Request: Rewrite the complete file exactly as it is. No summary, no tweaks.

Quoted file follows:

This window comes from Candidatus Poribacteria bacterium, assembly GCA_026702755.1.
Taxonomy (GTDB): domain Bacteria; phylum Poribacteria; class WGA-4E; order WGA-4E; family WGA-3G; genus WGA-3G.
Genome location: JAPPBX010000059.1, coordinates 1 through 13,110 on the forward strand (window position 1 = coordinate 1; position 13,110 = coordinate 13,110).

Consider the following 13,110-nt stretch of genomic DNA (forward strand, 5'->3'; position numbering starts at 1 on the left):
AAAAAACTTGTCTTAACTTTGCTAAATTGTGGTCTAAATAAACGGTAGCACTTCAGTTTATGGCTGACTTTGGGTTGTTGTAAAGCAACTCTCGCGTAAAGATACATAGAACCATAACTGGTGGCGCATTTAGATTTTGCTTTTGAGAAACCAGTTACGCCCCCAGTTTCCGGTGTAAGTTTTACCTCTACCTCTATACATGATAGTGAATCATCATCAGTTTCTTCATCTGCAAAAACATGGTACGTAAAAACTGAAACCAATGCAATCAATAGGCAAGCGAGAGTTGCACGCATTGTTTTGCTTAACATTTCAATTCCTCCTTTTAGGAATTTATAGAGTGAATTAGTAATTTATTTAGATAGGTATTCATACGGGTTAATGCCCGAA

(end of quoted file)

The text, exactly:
This window comes from Candidatus Poribacteria bacterium, assembly GCA_026702755.1.
Taxonomy (GTDB): domain Bacteria; phylum Poribacteria; class WGA-4E; order WGA-4E; family WGA-3G; genus WGA-3G.
Genome location: JAPPBX010000059.1, coordinates 1 through 13,110 on the forward strand (window position 1 = coordinate 1; position 13,110 = coordinate 13,110).

Consider the following 13,110-nt stretch of genomic DNA (forward strand, 5'->3'; position numbering starts at 1 on the left):
AAAAAACTTGTCTTAACTTTGCTAAATTGTGGTCTAAATAAACGGTAGCACTTCAGTTTATGGCTGACTTTGGGTTGTTGTAAAGCAACTCTCGCGTAAAGATACATAGAACCATAACTGGTGGCGCATTTAGATTTTGCTTTTGAGAAACCAGTTACGCCCCCAGTTTCCGGTGTAAGTTTTACCTCTACCTCTATACATGATAGTGAATCATCATCAGTTTCTTCATCTGCAAAAACATGGTACGTAAAAACTGAAACCAATGCAATCAATAGGCAAGCGAGAGTTGCACGCATTGTTTTGCTTAACATTTCAATTCCTCCTTTTAGGAATTTATAGAGTGAATTAGTAATTTATTTAGATAGGTATTCATACGGGTTAATGCCCGAA